Class Hegemony and the American Idealisation of the Super-Rich


Gramsci is was one of the most important Marxist thinkers in the 20th Century. He has profoundly influenced modern European thought with his writings that sharply analyse culture and political leadership. Cultural hegemony describes very well how States use cultural institutions to maintain power in capitalist societies, and he provides a tool for analysis that we need now more than ever. Excellent piece, also exposing the myth of meritocracy, and the parallels with elements of American and British Conservatism and Nazi elitist ideologies.

This has been reblogged from the excellent Beastrabban’s site.

Class Hegemony and the American Idealisation of the Super-Rich – Beastrabban

In her article on the Tory abuse of sociology, Kittysjones quotes the great American author, Jack London, on American’s attitude to their own poverty and servile condition compared to the wealthy.

Americans, according to London, did not see themselves as exploited. Rather, they saw themselves as temporarily embarrassed millionaires. This appears to be true. Others have remarked that American voters tend to support the tax cuts that benefit only the multi-millionaires, while cutting the government services on which they depend, because they see themselves as one day belonging to the same class. It’s a classic example of what Marx called ‘false consciousness’ and the Italian Communist Antonio Gramsci formulated as class hegemony. It’s the way the members of the working and other exploited classes take on the cultural values and ideas that justify their exploitation and the power of the ruling classes. In this case, it’s very much a continuation of 19th century ideas of personal advancement through hard work.

An article in the Financial Times observed that Americans believe in equality of opportunity for groups, but not collective equality. The idea is the classic Liberal view that once obstacles to advancement are removed, the individual can work his or her way up through society by means of their own talents and hard work. The same idea was held very strongly in 19th century Britain. One of that centuries leading politicians once toured the northern industrial towns. In a speech before a crowd of ‘the labouring poor’, he declared that the power of advancement lay within the reach of all of them. The same attitude continues to permeate and inform modern American attitudes to poverty, class and social advancement.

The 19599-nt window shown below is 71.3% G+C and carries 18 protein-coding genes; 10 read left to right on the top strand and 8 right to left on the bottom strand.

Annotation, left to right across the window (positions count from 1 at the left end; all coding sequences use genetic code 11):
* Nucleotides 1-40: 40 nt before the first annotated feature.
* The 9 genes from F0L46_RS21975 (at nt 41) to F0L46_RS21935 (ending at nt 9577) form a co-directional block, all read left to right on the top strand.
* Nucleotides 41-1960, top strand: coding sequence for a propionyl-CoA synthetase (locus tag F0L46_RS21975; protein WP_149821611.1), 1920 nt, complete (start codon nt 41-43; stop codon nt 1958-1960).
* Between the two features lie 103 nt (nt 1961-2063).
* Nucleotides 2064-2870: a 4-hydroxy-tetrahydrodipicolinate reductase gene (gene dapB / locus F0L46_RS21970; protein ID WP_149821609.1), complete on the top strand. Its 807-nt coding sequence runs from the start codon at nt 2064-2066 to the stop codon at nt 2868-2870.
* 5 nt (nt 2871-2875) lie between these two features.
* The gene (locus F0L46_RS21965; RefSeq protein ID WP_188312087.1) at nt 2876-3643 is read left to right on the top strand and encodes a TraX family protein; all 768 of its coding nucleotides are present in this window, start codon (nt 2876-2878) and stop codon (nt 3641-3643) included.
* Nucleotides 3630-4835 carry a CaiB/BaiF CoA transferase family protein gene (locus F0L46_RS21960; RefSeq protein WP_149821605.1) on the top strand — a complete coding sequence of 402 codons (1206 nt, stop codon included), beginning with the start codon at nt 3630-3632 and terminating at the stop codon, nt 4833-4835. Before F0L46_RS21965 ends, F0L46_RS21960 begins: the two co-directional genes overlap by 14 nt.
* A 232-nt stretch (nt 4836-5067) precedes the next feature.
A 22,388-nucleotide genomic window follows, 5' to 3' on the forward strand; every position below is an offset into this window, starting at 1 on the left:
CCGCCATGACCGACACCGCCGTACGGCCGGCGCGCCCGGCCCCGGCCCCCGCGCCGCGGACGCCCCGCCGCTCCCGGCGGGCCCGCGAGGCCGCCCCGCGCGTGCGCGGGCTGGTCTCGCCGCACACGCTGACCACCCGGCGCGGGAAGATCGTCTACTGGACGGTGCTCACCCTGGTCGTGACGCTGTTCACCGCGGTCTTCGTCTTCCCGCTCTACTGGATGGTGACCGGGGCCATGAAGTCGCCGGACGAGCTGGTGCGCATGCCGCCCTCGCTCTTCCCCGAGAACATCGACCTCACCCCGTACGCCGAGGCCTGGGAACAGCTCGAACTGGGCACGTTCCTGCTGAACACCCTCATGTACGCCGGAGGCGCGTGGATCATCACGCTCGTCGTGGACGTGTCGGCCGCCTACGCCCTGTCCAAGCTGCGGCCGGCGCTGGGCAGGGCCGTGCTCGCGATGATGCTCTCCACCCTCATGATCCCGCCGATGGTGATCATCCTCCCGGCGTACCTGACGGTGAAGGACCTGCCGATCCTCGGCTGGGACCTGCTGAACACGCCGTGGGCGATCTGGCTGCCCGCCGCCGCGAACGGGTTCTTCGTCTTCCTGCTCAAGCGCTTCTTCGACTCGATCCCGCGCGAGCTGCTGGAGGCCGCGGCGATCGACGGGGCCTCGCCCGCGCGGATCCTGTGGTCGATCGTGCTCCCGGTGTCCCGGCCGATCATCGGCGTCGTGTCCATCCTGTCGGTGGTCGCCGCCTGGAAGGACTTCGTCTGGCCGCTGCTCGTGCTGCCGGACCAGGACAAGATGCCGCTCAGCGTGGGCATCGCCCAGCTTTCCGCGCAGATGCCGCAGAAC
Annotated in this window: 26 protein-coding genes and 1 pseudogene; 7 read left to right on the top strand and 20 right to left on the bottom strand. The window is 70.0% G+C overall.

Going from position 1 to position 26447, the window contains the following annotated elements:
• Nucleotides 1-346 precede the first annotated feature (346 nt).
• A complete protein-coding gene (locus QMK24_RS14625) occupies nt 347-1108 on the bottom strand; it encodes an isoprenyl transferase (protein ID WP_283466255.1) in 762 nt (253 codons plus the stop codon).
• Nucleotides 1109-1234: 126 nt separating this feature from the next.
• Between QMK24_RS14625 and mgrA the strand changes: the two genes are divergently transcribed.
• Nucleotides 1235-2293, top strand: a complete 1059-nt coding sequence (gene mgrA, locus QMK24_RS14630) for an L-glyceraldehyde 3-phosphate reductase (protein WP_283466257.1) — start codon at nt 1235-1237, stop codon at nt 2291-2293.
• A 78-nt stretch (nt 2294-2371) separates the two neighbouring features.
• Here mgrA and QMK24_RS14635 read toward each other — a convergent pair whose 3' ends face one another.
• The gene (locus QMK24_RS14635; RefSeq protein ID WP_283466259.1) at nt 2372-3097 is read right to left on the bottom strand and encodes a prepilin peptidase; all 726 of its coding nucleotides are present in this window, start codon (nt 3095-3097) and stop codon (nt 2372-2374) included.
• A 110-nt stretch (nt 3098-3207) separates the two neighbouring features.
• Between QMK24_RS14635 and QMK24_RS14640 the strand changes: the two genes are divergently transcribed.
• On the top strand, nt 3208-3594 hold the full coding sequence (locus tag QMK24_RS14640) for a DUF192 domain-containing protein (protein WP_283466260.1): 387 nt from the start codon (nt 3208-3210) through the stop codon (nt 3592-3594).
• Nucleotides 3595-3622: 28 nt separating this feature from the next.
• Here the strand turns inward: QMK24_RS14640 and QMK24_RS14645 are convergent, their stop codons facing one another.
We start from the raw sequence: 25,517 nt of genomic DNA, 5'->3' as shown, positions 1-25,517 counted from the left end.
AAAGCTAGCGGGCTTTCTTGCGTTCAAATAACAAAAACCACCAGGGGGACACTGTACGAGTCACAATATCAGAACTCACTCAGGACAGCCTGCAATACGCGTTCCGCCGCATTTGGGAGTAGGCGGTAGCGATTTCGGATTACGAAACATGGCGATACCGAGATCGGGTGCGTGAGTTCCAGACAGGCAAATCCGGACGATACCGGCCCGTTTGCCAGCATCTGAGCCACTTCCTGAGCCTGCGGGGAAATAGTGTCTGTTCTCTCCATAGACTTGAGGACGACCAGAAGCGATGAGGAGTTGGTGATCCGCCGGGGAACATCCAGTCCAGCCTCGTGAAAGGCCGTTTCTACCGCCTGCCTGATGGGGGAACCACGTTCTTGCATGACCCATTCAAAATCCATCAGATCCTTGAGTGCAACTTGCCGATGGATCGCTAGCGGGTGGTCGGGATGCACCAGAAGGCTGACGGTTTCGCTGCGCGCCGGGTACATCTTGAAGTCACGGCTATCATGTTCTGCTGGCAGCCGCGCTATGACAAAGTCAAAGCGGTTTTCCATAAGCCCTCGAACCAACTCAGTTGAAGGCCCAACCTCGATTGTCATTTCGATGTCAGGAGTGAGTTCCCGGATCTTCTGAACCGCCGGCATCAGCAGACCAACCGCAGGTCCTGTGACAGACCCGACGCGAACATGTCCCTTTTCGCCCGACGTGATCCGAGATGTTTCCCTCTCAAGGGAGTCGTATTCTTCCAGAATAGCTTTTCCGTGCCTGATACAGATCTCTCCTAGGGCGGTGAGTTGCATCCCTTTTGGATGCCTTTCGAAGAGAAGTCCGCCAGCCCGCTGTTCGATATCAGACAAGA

At one level, there’s nothing wrong with it. People should have the right to use their talents to improve their position in society. One of the great boasts of American political and social culture was that people could do that in the land of free, in contrast to the feudal class systems of Europe. The same classlessness is also found down under in Australia. The reverse side of this aspirational attitude, at least in America, is that frequently poverty is seen not as the result of unjust social arrangements, but simply as the individual’s own fault.

This attitude has become increasingly pronounced with the rise of the Right following Reagan’s electoral victory. The Right’s political rhetoric during the last two elections celebrated the achievements of the wealthy business elite. It vehemently demanded further tax cuts in their favour, and attacked any imposition of government controls and regulation as an attack on their freedom and their ability to benefit the economy. Despite America’s strong and admirable democratic tradition, there’s also an extremely disparaging attitude to attempts to create greater equality. Advocates and promoters of such egalitarianism are frequently sneered at by some members of the Right as ‘equalitarians’.